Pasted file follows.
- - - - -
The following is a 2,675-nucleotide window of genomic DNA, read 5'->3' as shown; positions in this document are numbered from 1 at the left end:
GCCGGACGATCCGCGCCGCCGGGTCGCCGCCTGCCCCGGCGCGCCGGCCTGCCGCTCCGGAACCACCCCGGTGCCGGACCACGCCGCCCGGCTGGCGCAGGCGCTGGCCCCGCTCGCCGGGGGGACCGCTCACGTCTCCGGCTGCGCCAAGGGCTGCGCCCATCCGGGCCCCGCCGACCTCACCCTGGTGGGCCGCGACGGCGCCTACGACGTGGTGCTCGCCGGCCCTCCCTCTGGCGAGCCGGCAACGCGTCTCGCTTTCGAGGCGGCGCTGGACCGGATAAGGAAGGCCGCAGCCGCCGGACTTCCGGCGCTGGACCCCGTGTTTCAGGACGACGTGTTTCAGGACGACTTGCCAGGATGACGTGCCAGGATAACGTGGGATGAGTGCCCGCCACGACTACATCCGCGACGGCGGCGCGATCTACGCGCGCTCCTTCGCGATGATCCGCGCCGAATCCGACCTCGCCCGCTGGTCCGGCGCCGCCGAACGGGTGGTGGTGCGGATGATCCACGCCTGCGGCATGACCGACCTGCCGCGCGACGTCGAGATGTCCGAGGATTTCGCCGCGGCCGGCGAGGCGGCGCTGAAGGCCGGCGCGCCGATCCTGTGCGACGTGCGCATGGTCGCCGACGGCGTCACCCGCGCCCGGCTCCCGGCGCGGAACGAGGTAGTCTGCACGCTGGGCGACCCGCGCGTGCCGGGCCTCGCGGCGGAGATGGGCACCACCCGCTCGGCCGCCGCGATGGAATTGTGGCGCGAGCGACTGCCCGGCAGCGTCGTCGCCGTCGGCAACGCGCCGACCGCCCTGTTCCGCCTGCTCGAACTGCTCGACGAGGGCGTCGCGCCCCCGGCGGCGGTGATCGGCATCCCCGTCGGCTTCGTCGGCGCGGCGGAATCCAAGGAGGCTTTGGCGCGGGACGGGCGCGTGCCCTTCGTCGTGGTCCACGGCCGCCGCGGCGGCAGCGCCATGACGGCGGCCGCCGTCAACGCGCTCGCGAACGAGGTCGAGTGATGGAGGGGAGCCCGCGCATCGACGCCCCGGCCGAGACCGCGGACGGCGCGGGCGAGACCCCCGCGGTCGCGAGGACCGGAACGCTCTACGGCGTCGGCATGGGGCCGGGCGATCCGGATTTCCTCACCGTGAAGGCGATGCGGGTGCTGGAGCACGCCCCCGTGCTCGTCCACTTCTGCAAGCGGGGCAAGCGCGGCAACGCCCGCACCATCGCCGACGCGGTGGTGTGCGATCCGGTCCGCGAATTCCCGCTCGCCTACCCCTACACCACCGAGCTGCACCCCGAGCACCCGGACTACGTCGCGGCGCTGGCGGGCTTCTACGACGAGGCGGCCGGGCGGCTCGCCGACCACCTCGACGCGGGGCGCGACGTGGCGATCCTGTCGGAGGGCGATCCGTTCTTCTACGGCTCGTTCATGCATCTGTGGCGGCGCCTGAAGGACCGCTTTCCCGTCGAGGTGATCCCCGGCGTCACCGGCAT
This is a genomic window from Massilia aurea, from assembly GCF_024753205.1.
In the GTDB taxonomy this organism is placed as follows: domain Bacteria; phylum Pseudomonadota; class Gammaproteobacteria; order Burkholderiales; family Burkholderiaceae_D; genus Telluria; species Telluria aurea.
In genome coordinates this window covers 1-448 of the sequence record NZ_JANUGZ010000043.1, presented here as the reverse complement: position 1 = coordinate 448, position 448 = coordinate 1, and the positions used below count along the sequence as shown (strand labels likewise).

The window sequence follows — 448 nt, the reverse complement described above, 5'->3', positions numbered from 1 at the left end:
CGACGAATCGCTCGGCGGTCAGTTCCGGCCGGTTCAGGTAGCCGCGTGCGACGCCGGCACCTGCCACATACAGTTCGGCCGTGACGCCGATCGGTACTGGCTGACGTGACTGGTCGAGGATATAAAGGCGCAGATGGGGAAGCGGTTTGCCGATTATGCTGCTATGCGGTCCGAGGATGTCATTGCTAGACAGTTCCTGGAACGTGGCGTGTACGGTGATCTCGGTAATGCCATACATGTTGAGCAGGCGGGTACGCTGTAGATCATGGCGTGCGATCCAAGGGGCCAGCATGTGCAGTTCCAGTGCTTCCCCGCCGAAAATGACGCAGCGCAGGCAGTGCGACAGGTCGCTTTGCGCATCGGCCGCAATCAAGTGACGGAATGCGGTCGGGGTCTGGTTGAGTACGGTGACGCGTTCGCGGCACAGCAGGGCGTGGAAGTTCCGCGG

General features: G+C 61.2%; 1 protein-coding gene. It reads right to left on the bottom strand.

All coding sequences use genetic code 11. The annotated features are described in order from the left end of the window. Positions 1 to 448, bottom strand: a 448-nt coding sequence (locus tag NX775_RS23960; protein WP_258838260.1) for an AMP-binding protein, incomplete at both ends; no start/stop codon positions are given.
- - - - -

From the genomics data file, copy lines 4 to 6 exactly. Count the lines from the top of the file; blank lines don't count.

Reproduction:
In the GTDB taxonomy this organism is placed as follows: domain Bacteria; phylum Pseudomonadota; class Gammaproteobacteria; order Burkholderiales; family Burkholderiaceae_D; genus Telluria; species Telluria aurea.
In genome coordinates this window covers 1-448 of the sequence record NZ_JANUGZ010000043.1, presented here as the reverse complement: position 1 = coordinate 448, position 448 = coordinate 1, and the positions used below count along the sequence as shown (strand labels likewise).

The window sequence follows — 448 nt, the reverse complement described above, 5'->3', positions numbered from 1 at the left end: